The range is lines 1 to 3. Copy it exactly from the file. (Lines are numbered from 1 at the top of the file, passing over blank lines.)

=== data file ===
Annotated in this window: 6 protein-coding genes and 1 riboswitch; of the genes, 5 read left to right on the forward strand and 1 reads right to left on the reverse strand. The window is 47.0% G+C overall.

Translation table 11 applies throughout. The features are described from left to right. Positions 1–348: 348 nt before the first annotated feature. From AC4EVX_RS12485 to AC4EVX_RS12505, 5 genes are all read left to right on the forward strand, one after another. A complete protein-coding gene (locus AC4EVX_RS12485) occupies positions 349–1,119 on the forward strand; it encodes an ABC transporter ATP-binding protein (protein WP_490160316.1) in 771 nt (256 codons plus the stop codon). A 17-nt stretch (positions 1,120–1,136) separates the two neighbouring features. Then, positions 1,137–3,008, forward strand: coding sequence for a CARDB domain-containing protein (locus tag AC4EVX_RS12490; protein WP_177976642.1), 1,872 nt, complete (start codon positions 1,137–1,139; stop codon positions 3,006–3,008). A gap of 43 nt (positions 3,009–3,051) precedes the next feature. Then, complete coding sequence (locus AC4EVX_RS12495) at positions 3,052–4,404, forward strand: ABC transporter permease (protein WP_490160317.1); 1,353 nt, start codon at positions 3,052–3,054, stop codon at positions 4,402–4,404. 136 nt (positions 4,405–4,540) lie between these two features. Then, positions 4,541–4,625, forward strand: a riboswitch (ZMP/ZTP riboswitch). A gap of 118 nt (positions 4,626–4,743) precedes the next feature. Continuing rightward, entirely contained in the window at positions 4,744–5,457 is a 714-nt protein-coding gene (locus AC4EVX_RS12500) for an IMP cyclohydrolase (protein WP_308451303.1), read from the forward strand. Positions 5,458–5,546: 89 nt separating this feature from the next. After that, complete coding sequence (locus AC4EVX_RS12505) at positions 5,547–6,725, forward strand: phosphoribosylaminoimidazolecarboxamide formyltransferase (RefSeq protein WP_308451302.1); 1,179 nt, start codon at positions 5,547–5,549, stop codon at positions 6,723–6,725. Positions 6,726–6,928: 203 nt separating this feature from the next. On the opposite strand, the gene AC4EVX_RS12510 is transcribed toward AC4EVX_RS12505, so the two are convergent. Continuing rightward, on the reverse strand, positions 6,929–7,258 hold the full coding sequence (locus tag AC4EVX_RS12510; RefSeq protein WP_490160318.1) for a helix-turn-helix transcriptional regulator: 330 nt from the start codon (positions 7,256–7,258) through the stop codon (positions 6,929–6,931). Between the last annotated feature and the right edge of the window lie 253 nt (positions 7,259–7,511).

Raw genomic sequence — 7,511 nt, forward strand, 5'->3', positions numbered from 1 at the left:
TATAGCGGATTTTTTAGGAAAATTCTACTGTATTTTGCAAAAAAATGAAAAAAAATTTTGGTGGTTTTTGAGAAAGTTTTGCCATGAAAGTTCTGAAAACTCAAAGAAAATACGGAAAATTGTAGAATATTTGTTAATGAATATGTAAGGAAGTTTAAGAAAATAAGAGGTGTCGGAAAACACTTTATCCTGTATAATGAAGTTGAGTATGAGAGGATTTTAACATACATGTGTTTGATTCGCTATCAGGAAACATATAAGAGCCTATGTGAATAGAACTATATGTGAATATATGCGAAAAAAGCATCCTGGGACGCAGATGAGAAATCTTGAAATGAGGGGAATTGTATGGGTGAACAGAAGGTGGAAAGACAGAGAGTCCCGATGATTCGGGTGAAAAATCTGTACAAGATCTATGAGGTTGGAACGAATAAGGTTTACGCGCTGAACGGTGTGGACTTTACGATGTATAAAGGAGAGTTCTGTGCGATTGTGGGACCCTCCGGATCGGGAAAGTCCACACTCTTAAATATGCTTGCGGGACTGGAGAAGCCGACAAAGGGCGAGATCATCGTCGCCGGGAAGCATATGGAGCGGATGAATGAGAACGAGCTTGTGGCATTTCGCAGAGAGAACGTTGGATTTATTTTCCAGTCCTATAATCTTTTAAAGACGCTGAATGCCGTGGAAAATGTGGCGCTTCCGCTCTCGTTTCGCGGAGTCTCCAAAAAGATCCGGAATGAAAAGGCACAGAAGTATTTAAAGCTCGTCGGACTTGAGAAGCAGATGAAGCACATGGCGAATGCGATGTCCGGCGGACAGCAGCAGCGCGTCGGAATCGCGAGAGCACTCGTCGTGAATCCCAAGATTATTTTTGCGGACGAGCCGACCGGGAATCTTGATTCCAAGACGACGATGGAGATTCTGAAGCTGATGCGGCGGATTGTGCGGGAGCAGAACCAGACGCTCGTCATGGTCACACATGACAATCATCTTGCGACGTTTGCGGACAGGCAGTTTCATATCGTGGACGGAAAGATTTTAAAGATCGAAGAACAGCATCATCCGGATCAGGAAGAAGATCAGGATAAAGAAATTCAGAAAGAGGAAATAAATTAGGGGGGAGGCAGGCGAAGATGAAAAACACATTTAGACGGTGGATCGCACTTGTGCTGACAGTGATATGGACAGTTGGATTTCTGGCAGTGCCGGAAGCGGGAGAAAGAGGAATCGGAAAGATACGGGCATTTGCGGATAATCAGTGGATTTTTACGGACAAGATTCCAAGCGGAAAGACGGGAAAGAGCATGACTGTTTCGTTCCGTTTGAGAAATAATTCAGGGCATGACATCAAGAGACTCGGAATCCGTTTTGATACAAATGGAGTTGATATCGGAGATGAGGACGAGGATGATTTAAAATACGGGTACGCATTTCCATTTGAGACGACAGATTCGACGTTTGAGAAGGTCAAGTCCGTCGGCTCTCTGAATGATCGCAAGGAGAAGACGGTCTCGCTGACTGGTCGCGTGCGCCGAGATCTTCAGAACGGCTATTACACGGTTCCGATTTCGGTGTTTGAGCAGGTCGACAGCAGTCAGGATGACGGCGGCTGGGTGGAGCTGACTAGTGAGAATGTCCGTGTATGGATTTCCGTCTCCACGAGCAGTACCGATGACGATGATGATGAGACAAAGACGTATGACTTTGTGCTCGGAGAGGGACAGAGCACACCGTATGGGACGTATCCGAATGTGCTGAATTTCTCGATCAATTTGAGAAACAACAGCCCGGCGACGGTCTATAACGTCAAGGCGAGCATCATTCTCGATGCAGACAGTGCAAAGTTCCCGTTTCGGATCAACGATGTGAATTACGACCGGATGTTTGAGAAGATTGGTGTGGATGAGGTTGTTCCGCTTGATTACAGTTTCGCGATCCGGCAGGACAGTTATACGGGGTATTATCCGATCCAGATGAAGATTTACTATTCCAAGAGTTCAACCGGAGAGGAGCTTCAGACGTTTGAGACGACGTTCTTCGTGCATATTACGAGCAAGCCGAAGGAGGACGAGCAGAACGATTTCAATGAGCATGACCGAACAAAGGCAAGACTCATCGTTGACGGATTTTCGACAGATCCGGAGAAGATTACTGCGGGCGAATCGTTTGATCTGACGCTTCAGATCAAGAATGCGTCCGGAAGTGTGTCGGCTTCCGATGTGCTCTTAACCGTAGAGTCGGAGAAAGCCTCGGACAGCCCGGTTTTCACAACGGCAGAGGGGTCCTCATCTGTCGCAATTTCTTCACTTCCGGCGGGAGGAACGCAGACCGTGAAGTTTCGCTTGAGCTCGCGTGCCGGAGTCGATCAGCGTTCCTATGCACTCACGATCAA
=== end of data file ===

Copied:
Annotated in this window: 6 protein-coding genes and 1 riboswitch; of the genes, 5 read left to right on the forward strand and 1 reads right to left on the reverse strand. The window is 47.0% G+C overall.

Translation table 11 applies throughout. The features are described from left to right. Positions 1–348: 348 nt before the first annotated feature. From AC4EVX_RS12485 to AC4EVX_RS12505, 5 genes are all read left to right on the forward strand, one after another. A complete protein-coding gene (locus AC4EVX_RS12485) occupies positions 349–1,119 on the forward strand; it encodes an ABC transporter ATP-binding protein (protein WP_490160316.1) in 771 nt (256 codons plus the stop codon). A 17-nt stretch (positions 1,120–1,136) separates the two neighbouring features. Then, positions 1,137–3,008, forward strand: coding sequence for a CARDB domain-containing protein (locus tag AC4EVX_RS12490; protein WP_177976642.1), 1,872 nt, complete (start codon positions 1,137–1,139; stop codon positions 3,006–3,008). A gap of 43 nt (positions 3,009–3,051) precedes the next feature. Then, complete coding sequence (locus AC4EVX_RS12495) at positions 3,052–4,404, forward strand: ABC transporter permease (protein WP_490160317.1); 1,353 nt, start codon at positions 3,052–3,054, stop codon at positions 4,402–4,404. 136 nt (positions 4,405–4,540) lie between these two features. Then, positions 4,541–4,625, forward strand: a riboswitch (ZMP/ZTP riboswitch). A gap of 118 nt (positions 4,626–4,743) precedes the next feature. Continuing rightward, entirely contained in the window at positions 4,744–5,457 is a 714-nt protein-coding gene (locus AC4EVX_RS12500) for an IMP cyclohydrolase (protein WP_308451303.1), read from the forward strand. Positions 5,458–5,546: 89 nt separating this feature from the next. After that, complete coding sequence (locus AC4EVX_RS12505) at positions 5,547–6,725, forward strand: phosphoribosylaminoimidazolecarboxamide formyltransferase (RefSeq protein WP_308451302.1); 1,179 nt, start codon at positions 5,547–5,549, stop codon at positions 6,723–6,725. Positions 6,726–6,928: 203 nt separating this feature from the next. On the opposite strand, the gene AC4EVX_RS12510 is transcribed toward AC4EVX_RS12505, so the two are convergent. Continuing rightward, on the reverse strand, positions 6,929–7,258 hold the full coding sequence (locus tag AC4EVX_RS12510; RefSeq protein WP_490160318.1) for a helix-turn-helix transcriptional regulator: 330 nt from the start codon (positions 7,256–7,258) through the stop codon (positions 6,929–6,931). Between the last annotated feature and the right edge of the window lie 253 nt (positions 7,259–7,511).

Raw genomic sequence — 7,511 nt, forward strand, 5'->3', positions numbered from 1 at the left: